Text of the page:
It was an inefficient process that became a major pain point. There was no explanation as to why the information mattered and to whom it mattered.
With a new intel digest format, the client prefaced articles or links with a few succinct lines explaining the story and why it was important. They then added specific notes to each piece of shared intel, noting how the sales teams could leverage it in conversations with prospects. Taking that extra step to lower the barrier of entry for employees with competitive intel was a simple, yet effective way to improve usage across the organization.
As we’ve established, creating an effective competitive intelligence program is hard work. There is a huge amount of time and resources that you must put into it, but trust us, it is worth the effort. However, there is one more hurdle you have to overcome: getting buy-in across departments to use and value your intel. Gulp.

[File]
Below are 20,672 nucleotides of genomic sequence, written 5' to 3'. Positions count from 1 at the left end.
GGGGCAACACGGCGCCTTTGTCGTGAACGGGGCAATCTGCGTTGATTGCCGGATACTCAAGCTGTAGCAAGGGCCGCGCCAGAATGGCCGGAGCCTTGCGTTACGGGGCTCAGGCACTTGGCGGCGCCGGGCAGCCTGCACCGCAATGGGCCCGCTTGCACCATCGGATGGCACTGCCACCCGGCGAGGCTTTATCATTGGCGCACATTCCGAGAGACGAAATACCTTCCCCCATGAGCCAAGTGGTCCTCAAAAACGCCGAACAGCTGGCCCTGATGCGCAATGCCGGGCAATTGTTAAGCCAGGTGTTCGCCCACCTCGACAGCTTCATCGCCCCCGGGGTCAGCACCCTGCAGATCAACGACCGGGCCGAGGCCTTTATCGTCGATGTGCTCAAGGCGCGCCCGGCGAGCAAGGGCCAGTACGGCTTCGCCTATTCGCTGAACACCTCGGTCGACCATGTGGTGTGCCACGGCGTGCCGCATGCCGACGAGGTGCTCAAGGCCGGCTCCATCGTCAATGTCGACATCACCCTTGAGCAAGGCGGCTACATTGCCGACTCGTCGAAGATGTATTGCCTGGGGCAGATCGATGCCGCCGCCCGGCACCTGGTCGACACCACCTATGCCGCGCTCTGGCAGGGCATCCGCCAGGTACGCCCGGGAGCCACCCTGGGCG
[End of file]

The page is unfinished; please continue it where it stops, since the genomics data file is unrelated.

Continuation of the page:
This is the biggest obstacle organizations have with their CI process.
In order for your CI initiative to stick, establish quick wins and a collaborative process early. Create a list of issues that keep your key stakeholders up at night, and then present the ways in which CI can address these existing challenges. Let other members of the team advocate for CI’s effectiveness; for example, by training the sales team with quality battlecards to aid them through the sales pipeline. This organic swell of support can have a game-changing effect.
Ultimately, it is up to you to change the executive team’s psyche when they hear the phrase ‘CI’ — it is a source of profit and growth, not another unnecessary cost.